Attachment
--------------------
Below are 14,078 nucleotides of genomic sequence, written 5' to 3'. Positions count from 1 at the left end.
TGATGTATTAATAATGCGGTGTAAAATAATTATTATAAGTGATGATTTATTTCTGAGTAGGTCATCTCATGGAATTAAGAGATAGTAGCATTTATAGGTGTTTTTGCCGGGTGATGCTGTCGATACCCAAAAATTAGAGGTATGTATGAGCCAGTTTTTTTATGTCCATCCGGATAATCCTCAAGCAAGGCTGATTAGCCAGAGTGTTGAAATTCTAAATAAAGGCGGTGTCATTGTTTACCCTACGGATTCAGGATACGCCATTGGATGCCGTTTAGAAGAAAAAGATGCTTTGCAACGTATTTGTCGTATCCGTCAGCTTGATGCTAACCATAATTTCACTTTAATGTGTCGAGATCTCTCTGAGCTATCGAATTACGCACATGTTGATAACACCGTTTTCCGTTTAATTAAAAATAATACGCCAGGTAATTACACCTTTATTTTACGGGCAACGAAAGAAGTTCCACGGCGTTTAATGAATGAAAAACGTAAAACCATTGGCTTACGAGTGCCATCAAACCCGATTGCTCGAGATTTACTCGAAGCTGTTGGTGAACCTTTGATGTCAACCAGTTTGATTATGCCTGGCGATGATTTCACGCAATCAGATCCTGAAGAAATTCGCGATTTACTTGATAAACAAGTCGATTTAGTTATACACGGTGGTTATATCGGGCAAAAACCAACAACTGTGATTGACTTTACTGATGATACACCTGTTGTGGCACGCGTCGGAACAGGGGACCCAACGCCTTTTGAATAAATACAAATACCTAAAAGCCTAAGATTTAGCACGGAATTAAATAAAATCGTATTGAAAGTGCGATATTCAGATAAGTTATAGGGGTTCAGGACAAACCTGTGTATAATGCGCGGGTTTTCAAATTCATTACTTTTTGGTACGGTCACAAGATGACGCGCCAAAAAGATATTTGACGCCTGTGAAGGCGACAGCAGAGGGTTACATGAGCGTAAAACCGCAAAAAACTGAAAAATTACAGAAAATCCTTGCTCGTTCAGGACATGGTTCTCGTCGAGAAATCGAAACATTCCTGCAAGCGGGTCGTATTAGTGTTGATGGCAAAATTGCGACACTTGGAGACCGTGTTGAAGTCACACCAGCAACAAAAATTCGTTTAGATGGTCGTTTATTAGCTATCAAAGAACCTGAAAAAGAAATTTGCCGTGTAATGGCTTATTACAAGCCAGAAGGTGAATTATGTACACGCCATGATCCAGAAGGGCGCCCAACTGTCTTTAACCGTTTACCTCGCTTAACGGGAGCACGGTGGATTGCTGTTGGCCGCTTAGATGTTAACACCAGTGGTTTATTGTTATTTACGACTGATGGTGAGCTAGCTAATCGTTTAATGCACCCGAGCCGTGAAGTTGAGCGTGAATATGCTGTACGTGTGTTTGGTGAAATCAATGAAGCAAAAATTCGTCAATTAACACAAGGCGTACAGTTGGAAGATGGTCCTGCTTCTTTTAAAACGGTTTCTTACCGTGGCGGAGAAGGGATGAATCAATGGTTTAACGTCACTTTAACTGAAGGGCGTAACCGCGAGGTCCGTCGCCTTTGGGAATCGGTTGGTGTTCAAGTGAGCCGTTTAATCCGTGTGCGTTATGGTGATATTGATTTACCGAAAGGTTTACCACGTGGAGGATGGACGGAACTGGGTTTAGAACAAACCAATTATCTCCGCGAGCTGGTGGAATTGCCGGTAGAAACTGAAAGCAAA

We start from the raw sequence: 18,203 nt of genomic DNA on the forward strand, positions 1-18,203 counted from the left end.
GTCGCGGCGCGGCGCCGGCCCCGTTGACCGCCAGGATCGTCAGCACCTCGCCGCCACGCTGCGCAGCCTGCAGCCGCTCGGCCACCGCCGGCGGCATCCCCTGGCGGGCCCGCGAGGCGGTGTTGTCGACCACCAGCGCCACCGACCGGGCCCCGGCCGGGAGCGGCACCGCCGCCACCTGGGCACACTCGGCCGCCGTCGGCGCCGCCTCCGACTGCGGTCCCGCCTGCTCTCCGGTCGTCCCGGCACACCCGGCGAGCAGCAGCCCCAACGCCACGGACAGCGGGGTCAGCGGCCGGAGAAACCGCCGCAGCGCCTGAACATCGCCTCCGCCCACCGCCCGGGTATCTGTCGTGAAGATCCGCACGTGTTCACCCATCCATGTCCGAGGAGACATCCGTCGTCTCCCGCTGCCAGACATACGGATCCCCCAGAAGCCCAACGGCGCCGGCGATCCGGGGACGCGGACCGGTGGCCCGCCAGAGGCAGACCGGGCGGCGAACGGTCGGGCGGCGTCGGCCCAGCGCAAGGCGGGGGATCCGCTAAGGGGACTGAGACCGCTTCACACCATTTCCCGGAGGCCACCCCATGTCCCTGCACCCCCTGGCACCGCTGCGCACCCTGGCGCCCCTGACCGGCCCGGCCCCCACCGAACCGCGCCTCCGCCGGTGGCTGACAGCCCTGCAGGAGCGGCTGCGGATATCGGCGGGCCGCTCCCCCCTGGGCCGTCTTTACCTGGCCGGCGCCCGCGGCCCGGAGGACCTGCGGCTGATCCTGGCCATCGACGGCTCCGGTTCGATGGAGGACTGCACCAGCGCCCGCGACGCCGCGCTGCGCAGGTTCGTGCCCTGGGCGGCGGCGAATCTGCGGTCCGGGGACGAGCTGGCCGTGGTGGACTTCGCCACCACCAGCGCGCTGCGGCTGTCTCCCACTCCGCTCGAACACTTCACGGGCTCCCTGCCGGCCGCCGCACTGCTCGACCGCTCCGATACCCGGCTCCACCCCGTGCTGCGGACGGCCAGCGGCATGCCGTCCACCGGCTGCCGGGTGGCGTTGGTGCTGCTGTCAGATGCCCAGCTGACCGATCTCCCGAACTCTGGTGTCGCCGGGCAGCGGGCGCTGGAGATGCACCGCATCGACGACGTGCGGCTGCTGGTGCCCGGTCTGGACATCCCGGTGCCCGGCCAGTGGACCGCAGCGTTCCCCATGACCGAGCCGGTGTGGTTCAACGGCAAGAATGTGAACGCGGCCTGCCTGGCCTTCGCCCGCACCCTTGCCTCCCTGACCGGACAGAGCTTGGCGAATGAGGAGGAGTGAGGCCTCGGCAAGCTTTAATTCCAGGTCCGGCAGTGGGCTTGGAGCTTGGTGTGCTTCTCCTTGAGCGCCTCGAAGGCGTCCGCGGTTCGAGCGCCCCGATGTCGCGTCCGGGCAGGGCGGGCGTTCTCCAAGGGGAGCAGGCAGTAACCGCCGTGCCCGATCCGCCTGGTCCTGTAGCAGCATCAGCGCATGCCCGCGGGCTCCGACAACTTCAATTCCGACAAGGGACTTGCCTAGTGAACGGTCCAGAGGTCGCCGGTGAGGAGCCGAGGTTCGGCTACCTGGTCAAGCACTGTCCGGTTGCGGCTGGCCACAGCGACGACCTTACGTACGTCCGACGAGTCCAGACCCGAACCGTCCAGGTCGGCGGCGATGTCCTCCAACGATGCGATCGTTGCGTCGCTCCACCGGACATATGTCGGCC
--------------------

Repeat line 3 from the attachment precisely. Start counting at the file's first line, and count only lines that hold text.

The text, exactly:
We start from the raw sequence: 18,203 nt of genomic DNA on the forward strand, positions 1-18,203 counted from the left end.